It’s interesting how the YA dystopia genre up and croaked almost as fast as it came to life. You’ve still got writers chasing Harry Potter dollars, but the Hunger Games crowd has largely moved on.

(Personal opinion, this is because Hunger Games won’t be topped in that genre and everyone knows it.)

Anyway, give this a watch.

HOMEWORLD is now live on your podcast machine! Listening is mandatory.

It’s finally ready! I’m excited to share this one with you. I mostly recorded it on my phone in my car whilst parked at work before my shift. Good acoustics in there, better than in my office, and doing it in chunks helped me to get the pacing and intonation right.

I’ve had this story swimming around in my head for years and years, so to finally have it out in the open is a relief. I hope you guys like it.

Patreon is here, to back the podcast financially.

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Best Books of 2020

Jeez, I didn’t do a “State of the Dread” for this month AND NO ONE NOTICED. That’s blogging for you.

Anyway, 10 books made the list this year, and only two were fiction. Two of the nonfiction were biographies about the Civil War, focusing on generals on different sides. Quite fascinating. Here’s the list.

1: HILLBILLY ELEGY by JD Vance

Originally a recommendation from the Andrew Luck Book Club, I picked this one up from the library audio app and gave it a listen whilst hauling acid in January. It’s a jarring insight into the life of J.D. Vance, a guy who’s only a year or two younger than me, who grew up in hick country back in the Midwest.

He would go on to serve in the Marines and get a law degree at an Ivy League school. This book had particular significance for me because one side of my family comes from the exact location and demographic that he describes, and it helped me to understand that side of the family a lot better.

I covered it in episode 103 of the BTBC.

2: STILLNESS IS THE KEY by Ryan Holiday

Stillness is the Key — Calm Blog

I’ve become a big fan of Ryan Holiday’s work since discovering THE DAILY STOIC in 2016, and it’s been a delight to get into his backlist. The audio for this one also came from my local library.

Holiday dives into the lives of successful people and examines how stillness, calmness, and the ability to self-analyze without explosive emotional responses is the best way to accomplish great things in life. The section on Tiger Woods alone was mind-blowing to me, and a very good cautionary tale.

In addition to SITK, I purchased a paperback of PERENNIAL SELLER by him, and was likewise impressed, but I didn’t want to saturate the best-of-year list with more than one title from the same author.

Covered on episode 106 of BTBC.

3: DINOTOPIA by James Gurney

Dinotopia: A Land Apart from Time by Gurney, James | eBay

INCREDIBLE ARTWORK, HOLY CRAP!

That’s all I want to say about it. This is a visual book and must be experienced with your eyes.

Covered on ep 107 of the BTBC.

4: THE DINOSAUR ARTIST by Paige Williams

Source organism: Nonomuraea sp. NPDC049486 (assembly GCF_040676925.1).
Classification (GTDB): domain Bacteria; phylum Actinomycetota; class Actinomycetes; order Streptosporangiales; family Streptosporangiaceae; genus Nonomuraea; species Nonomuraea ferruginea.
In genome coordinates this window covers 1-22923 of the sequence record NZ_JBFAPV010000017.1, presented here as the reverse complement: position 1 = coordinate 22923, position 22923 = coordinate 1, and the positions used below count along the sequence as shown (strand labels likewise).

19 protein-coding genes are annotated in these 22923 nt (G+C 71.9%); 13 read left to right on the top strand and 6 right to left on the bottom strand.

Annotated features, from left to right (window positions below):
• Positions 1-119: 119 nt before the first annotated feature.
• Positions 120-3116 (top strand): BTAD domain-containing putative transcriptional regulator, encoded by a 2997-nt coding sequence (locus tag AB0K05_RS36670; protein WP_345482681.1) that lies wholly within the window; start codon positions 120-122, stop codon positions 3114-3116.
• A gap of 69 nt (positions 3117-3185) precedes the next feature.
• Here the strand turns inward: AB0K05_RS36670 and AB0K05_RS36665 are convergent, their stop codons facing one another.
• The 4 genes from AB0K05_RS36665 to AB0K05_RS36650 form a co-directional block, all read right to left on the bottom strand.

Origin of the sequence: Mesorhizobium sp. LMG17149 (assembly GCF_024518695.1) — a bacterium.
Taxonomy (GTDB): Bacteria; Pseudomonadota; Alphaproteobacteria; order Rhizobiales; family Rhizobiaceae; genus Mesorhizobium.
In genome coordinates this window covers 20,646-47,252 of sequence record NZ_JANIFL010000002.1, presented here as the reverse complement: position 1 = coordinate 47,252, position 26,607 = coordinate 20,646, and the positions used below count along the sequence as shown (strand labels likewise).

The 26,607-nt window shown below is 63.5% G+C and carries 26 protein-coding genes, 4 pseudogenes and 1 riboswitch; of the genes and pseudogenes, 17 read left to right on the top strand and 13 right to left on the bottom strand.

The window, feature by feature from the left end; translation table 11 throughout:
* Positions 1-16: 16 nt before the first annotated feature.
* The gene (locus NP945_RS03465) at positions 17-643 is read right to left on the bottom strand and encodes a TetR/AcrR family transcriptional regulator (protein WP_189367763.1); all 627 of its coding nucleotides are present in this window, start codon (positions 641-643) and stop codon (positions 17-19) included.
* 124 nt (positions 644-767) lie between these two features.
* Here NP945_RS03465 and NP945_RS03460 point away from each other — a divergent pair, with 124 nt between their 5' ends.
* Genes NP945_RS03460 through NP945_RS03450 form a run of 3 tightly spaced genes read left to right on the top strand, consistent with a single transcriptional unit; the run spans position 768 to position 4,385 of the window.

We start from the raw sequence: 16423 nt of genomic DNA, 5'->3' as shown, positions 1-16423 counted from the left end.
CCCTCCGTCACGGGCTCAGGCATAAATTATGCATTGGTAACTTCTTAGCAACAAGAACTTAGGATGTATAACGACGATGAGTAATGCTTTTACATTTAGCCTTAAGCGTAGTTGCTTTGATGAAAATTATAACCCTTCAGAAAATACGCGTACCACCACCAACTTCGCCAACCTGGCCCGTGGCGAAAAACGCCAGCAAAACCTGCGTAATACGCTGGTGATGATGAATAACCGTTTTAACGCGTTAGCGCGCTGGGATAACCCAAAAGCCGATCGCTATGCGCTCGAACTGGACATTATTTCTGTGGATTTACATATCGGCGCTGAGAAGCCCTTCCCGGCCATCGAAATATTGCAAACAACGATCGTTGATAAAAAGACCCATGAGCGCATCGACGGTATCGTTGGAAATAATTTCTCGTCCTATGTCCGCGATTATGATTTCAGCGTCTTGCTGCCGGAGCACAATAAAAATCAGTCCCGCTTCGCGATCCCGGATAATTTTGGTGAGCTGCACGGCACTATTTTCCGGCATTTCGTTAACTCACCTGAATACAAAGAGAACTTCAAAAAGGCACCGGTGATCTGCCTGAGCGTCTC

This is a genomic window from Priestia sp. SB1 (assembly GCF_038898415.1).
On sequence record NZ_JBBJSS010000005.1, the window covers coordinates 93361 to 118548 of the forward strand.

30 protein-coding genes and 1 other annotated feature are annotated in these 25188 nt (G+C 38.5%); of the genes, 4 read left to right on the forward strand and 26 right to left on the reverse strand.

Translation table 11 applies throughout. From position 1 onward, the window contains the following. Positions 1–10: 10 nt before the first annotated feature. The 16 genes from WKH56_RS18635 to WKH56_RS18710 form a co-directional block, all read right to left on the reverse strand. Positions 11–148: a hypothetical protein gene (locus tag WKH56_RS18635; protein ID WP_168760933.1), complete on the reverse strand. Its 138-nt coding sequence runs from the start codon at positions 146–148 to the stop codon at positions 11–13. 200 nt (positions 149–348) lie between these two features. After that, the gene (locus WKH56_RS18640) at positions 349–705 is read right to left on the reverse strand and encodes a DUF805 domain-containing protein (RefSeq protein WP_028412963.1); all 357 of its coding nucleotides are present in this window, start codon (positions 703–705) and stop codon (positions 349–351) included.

The Dinosaur Artist : Obsession, Betrayal, and the Quest for Earth¿s Ultimate Trophy by Paige ...

Another nonfic audiobook that I listened to whilst hauling acid in the post-C*vid lockdown of the spring, out in the Nevada wilderness. I wrote about it here.

Also covered it on ep 111 of the BTBC.

5: THE BALLAD OF SONGBIRDS AND SNAKES by Suzanne Collins

The Ballad of Songbirds and Snakes

Far too many multi-year sequels or prequels or tie-ins have been disappointing of late. Many times it’s the author trying to retcon Current Year sociopolitics into a popular world of Yesteryear as an apology to the Woke Mob.

Fortunately Collins isn’t all about that, she actually gives a damn about characters and story in their true sense. The 64-year prequel to THE HUNGER GAMES was incredible and beautiful and moving, everything I’ve come to expect from her stories in this vein.

Schaara and I covered it on this special episode of the BTBC.

6: WHY WE DRIVE by Matthew Crawford

Why We Drive Audiobook by Matthew B. Crawford - 9780063015685 | Rakuten Kobo United States

Crawford has made my best-of-year lists before, and with this book he was like “I’LL ****IN’ DO IT AGAIN!”

You want to know why I love to drive, and why I’m against robot cars and Big Tech? Jump in.

Covered on ep 113 of the BTBC.

7: A HOBBIT, A WARDROBE, AND A GREAT WAR by Joseph Loconte

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You probably knew that Tolkien and Lewis fought in the trenches of WW1 together, and later penned two of the biggest fantasy series of the 20th Century.

You need to read the story behind the story, especially of Lewis’ conversion from atheism to Christianity, and the role that Tolkien played in that journey.

Somehow I didn’t cover this one on the podcast, I must have finished BTBC before finishing this one.

8: WINTERDANCE by Gary Paulsen

Quick Book Reviews: "Winterdance" by Gary Paulsen - The Race Against Nature

It’s hard for Paulsen not to make my best-of lists, especially with his personal memoirs. In this case, his adventures running the Iditarod are mind-numbing, and the things he learned (both technically and spiritually) just blew me away. The man is harder than I’ll ever be.

This book covers his first attempt at it. He ran it twice before medical issues sidelined him for the rest of his life, and he talks about all that in the epilogue.

9: REBEL YELL by S.C. Gwynne

Rebel Yell Audiobook by S. C. Gwynne, Cotter Smith | Official Publisher Page | Simon & Schuster ...

Funnily enough, I was only listening to this one as research for a character in a future DreadVerse story. And he’s not going to be a huge character necessarily, just an antagonist in a one-off story featuring Atlas and Razor.

However, Major General Thomas “Stonewall” Jackson was such a fascinating figure that I found myself excited to turn this book on every time I was at work. Gwynne is now on my list of biographical authors that I want to read more of.